The Eclipse of Thinking: An Arendtian Critique of Cooperative Learning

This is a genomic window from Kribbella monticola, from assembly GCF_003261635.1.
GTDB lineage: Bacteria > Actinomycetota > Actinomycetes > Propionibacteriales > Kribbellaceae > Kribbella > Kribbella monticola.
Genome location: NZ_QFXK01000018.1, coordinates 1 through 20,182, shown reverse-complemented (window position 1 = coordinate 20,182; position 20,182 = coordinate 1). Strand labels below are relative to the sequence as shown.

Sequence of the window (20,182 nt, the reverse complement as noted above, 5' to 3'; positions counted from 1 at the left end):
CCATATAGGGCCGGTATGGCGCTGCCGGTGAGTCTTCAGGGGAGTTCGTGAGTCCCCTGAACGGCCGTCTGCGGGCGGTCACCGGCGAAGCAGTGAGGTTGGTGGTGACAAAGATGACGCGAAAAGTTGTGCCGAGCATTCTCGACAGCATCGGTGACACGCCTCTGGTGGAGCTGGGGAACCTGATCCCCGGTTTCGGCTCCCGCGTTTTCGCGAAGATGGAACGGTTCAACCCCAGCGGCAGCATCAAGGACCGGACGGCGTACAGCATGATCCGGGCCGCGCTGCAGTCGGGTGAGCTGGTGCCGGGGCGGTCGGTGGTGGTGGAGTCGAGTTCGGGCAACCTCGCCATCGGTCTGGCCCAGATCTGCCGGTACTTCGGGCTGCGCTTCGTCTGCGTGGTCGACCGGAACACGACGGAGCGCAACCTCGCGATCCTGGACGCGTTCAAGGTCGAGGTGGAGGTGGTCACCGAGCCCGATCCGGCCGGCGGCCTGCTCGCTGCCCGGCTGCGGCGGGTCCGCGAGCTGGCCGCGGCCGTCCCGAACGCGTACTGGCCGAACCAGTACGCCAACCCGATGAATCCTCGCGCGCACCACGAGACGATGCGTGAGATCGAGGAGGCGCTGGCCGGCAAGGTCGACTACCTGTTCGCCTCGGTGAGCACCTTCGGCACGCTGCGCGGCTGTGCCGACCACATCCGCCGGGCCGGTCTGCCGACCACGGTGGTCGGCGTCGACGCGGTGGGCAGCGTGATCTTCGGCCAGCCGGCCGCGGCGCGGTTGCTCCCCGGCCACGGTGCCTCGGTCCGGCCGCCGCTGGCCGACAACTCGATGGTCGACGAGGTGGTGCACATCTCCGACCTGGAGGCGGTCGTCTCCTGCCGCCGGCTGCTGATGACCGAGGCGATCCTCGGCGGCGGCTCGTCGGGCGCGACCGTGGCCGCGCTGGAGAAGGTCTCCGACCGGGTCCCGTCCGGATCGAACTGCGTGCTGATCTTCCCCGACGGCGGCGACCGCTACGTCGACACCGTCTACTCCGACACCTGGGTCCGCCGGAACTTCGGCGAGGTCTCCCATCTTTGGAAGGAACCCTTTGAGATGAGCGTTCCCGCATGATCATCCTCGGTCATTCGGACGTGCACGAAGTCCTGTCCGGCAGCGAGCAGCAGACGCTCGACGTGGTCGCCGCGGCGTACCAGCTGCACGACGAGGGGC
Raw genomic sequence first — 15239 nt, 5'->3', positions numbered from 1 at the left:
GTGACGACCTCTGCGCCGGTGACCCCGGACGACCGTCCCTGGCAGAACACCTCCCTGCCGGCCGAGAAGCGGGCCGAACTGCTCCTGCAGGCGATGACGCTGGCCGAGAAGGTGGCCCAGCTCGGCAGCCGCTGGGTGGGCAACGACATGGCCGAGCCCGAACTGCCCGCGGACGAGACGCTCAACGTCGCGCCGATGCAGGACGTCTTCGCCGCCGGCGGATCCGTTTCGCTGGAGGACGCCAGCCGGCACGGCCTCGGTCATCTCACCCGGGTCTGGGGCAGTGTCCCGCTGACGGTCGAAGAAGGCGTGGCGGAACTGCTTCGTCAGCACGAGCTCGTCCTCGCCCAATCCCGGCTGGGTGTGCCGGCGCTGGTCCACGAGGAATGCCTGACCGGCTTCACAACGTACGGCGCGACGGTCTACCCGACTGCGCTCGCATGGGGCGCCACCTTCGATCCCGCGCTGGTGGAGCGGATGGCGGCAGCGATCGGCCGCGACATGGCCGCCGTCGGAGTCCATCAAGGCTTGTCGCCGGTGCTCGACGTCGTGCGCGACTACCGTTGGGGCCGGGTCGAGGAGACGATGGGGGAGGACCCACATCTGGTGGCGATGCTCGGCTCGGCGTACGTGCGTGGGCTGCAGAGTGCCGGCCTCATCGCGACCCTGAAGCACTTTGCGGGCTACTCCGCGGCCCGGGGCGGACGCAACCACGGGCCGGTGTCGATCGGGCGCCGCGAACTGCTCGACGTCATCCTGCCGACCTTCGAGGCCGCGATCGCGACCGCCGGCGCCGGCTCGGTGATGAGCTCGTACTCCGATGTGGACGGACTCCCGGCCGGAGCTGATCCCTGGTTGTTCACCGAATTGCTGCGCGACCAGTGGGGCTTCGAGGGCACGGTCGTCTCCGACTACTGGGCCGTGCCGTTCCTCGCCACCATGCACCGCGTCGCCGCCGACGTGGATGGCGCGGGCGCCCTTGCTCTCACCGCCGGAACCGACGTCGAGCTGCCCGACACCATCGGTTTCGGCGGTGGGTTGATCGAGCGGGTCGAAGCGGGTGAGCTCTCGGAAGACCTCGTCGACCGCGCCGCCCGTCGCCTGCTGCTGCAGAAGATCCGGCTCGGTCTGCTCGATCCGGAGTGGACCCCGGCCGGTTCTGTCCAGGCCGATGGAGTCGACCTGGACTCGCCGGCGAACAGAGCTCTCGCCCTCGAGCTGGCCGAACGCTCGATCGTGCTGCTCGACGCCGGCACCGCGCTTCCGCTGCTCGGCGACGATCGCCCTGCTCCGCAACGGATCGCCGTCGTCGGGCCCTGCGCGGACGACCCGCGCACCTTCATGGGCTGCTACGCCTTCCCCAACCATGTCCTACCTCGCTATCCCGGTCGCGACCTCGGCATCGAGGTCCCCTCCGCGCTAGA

This chapter presents a collection of essays on Hannah Arendt and education. It focuses on a wide array of Arendtian concepts such as natality, action, freedom, public space, authority and judgment which are particularly relevant for education in a democratic society. Arendt's "purely" philosophical depiction of thinking is the basis upon which this chapter offers a critique of pedagogical models that seek to create communities of learning by advocating for peermediated, group learning processes. These pedagogical models are captured under the category of "cooperative learning". Because cooperative learning is structurally incompatible with the event of withdrawal from the company of others, upon which contemplation is based, the result is the eclipse of thinking. "Positive interdependence" is the essence of cooperative learning. It exemplifies the "teamwork" character of a classroom setting, where students are working together so that all are able to learn. The chapter offers a close textual analysis—indeed, an exegesis—of important sections from Arendt's The Life of the Mind.